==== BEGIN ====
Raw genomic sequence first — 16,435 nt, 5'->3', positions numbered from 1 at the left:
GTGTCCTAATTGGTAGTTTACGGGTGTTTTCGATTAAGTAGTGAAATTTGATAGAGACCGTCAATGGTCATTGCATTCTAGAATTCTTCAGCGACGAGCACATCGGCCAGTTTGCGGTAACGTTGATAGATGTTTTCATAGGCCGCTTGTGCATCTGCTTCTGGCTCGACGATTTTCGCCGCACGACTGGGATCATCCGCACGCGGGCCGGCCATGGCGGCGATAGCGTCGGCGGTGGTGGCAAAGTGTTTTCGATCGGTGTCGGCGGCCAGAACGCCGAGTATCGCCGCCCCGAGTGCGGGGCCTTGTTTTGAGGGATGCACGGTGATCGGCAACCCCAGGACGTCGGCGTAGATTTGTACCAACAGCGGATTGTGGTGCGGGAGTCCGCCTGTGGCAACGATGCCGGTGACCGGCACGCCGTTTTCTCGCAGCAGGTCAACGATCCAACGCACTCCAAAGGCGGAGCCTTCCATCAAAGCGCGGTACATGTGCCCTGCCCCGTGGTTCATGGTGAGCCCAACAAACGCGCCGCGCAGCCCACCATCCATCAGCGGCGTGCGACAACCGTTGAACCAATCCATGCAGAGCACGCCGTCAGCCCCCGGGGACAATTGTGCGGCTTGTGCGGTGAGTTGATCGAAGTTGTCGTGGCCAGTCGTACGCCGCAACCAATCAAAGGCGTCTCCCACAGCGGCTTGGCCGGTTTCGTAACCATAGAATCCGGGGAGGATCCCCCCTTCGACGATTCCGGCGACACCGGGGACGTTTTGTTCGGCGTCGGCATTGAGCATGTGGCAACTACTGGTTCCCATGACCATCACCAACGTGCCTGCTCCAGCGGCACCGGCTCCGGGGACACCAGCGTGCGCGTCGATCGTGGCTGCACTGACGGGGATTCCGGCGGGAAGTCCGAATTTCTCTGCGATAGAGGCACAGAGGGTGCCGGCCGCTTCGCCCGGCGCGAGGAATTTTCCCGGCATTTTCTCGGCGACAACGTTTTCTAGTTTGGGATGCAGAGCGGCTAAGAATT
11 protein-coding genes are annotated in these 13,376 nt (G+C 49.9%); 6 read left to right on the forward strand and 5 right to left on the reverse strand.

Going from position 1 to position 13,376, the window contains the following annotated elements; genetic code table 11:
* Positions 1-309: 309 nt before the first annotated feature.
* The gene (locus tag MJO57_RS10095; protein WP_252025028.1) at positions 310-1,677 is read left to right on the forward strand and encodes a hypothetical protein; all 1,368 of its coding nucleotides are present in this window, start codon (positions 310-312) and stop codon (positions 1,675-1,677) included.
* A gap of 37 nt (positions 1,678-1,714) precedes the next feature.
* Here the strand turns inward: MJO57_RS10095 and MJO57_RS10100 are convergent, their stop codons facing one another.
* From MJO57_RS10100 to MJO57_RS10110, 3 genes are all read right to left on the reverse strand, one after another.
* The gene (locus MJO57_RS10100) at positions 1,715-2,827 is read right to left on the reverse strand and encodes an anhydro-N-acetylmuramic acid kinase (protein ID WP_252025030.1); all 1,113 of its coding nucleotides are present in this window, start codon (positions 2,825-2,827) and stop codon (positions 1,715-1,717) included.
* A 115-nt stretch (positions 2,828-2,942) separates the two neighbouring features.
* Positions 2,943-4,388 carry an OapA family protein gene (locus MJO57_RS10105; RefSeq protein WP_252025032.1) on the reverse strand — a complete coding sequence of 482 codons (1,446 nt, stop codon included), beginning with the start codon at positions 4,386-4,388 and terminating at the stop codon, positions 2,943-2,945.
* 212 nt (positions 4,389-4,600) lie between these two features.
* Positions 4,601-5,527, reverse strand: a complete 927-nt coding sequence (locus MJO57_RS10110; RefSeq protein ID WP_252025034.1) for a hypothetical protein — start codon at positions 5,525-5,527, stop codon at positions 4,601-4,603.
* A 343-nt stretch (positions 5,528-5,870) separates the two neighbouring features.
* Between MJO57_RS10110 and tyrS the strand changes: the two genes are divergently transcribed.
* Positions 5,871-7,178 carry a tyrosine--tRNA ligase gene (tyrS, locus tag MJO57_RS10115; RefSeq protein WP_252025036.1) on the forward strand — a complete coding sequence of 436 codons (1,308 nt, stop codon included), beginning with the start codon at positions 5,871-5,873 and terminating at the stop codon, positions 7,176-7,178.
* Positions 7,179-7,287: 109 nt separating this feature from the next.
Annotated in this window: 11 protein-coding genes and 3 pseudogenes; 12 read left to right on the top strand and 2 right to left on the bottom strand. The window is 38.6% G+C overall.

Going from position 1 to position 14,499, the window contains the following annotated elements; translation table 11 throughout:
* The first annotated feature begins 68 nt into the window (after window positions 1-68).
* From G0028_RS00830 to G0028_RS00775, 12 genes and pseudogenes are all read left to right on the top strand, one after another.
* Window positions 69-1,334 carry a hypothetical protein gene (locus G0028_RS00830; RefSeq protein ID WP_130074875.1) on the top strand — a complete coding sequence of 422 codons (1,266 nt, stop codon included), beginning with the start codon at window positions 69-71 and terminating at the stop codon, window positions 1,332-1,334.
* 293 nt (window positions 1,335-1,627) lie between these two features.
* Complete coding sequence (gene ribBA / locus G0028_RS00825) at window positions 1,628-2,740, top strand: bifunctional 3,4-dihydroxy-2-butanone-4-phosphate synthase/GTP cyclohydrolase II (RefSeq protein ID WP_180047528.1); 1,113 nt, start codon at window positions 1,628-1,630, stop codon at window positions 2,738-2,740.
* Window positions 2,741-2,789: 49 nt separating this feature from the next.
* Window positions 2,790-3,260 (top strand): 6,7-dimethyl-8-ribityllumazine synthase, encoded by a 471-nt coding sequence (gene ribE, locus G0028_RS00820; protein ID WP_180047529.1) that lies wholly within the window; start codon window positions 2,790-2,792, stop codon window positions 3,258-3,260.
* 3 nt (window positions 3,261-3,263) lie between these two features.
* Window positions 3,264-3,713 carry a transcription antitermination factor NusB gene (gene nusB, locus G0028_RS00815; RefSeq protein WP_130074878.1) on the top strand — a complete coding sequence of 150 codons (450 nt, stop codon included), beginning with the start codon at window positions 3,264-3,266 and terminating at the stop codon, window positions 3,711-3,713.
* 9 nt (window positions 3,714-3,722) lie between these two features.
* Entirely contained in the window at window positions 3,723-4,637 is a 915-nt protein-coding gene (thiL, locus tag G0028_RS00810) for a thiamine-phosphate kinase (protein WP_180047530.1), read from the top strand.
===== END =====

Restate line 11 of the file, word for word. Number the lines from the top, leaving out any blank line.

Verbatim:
* A 115-nt stretch (positions 2,828-2,942) separates the two neighbouring features.